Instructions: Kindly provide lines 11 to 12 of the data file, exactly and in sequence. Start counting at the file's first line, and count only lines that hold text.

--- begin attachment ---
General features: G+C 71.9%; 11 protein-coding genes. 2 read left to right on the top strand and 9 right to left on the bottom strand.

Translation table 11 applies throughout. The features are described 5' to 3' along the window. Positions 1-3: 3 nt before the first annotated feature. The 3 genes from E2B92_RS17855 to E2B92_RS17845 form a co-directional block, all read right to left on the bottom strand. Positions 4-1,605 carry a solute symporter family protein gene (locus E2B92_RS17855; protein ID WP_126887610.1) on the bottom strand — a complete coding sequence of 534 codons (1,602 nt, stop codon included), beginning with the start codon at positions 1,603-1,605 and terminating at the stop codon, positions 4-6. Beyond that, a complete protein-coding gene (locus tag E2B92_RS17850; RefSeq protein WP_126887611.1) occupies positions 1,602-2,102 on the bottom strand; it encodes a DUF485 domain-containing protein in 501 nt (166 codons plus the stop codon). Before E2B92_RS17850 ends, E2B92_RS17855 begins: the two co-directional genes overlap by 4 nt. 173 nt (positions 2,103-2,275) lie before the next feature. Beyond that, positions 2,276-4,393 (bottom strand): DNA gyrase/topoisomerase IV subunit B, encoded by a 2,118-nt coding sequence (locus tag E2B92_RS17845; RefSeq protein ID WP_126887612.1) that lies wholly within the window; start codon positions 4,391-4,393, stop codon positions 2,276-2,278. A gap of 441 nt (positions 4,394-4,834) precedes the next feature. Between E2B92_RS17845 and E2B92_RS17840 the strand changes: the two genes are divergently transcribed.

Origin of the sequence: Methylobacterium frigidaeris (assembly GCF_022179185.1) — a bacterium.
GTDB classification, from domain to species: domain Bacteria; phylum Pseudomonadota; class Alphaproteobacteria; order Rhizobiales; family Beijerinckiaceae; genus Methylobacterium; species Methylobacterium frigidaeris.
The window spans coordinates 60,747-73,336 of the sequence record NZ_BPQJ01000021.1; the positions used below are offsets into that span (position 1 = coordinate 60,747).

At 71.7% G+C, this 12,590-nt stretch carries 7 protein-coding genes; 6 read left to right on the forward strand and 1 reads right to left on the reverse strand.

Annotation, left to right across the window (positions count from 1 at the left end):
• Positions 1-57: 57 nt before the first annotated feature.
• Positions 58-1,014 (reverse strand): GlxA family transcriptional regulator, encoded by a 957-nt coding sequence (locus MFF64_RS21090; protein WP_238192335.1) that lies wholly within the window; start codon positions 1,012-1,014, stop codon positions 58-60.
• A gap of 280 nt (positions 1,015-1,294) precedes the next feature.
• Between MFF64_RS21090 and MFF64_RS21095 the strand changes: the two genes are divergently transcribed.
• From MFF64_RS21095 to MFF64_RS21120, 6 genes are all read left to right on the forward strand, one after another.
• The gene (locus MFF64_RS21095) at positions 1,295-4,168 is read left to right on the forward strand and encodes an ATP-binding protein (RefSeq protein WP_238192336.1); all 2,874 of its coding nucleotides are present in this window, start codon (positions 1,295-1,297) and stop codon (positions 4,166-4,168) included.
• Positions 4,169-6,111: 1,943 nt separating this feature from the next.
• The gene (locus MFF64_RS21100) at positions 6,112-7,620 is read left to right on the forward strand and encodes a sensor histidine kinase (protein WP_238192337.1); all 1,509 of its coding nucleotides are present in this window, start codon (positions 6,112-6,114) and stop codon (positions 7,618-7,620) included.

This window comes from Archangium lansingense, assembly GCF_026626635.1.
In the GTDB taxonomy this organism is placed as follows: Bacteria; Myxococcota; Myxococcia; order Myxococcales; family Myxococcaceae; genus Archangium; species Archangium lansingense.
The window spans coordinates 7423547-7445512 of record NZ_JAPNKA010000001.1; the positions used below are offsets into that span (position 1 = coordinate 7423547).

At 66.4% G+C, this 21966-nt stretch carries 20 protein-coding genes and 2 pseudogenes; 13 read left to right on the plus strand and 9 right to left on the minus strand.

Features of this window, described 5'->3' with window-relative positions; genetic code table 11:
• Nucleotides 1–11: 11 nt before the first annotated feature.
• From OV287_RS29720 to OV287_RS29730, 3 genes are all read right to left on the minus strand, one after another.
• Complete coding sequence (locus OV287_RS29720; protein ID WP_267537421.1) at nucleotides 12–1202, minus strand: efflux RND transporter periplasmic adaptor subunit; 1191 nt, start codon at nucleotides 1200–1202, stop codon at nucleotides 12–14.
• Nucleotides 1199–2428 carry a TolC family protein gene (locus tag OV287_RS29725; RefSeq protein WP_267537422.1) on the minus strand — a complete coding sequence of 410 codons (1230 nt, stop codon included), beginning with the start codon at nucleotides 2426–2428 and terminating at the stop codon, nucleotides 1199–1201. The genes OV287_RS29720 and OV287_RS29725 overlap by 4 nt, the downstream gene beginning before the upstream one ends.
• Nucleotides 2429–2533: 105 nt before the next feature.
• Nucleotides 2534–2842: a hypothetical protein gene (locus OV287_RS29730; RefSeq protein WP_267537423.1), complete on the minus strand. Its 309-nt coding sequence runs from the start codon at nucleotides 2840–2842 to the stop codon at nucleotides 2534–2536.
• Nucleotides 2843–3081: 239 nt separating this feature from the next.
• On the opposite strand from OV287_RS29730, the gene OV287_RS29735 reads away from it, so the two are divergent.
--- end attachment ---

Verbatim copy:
• Between MFF64_RS21090 and MFF64_RS21095 the strand changes: the two genes are divergently transcribed.
• From MFF64_RS21095 to MFF64_RS21120, 6 genes are all read left to right on the forward strand, one after another.